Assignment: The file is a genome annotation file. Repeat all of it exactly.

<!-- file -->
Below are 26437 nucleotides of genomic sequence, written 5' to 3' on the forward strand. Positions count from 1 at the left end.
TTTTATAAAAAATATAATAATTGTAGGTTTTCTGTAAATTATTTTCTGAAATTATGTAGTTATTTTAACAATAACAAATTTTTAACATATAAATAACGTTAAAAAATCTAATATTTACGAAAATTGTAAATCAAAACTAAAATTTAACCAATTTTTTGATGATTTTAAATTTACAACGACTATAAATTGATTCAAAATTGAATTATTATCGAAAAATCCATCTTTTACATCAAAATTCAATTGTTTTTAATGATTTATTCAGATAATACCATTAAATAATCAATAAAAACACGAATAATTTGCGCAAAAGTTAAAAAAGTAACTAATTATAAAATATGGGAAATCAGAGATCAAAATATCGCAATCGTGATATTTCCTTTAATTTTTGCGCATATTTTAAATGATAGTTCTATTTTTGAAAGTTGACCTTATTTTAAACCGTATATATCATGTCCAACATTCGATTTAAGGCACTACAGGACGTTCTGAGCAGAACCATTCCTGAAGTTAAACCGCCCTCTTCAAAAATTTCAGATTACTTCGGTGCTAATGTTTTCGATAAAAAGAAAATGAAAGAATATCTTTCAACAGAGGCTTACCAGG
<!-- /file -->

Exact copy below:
Below are 26437 nucleotides of genomic sequence, written 5' to 3' on the forward strand. Positions count from 1 at the left end.
TTTTATAAAAAATATAATAATTGTAGGTTTTCTGTAAATTATTTTCTGAAATTATGTAGTTATTTTAACAATAACAAATTTTTAACATATAAATAACGTTAAAAAATCTAATATTTACGAAAATTGTAAATCAAAACTAAAATTTAACCAATTTTTTGATGATTTTAAATTTACAACGACTATAAATTGATTCAAAATTGAATTATTATCGAAAAATCCATCTTTTACATCAAAATTCAATTGTTTTTAATGATTTATTCAGATAATACCATTAAATAATCAATAAAAACACGAATAATTTGCGCAAAAGTTAAAAAAGTAACTAATTATAAAATATGGGAAATCAGAGATCAAAATATCGCAATCGTGATATTTCCTTTAATTTTTGCGCATATTTTAAATGATAGTTCTATTTTTGAAAGTTGACCTTATTTTAAACCGTATATATCATGTCCAACATTCGATTTAAGGCACTACAGGACGTTCTGAGCAGAACCATTCCTGAAGTTAAACCGCCCTCTTCAAAAATTTCAGATTACTTCGGTGCTAATGTTTTCGATAAAAAGAAAATGAAAGAATATCTTTCAACAGAGGCTTACCAGG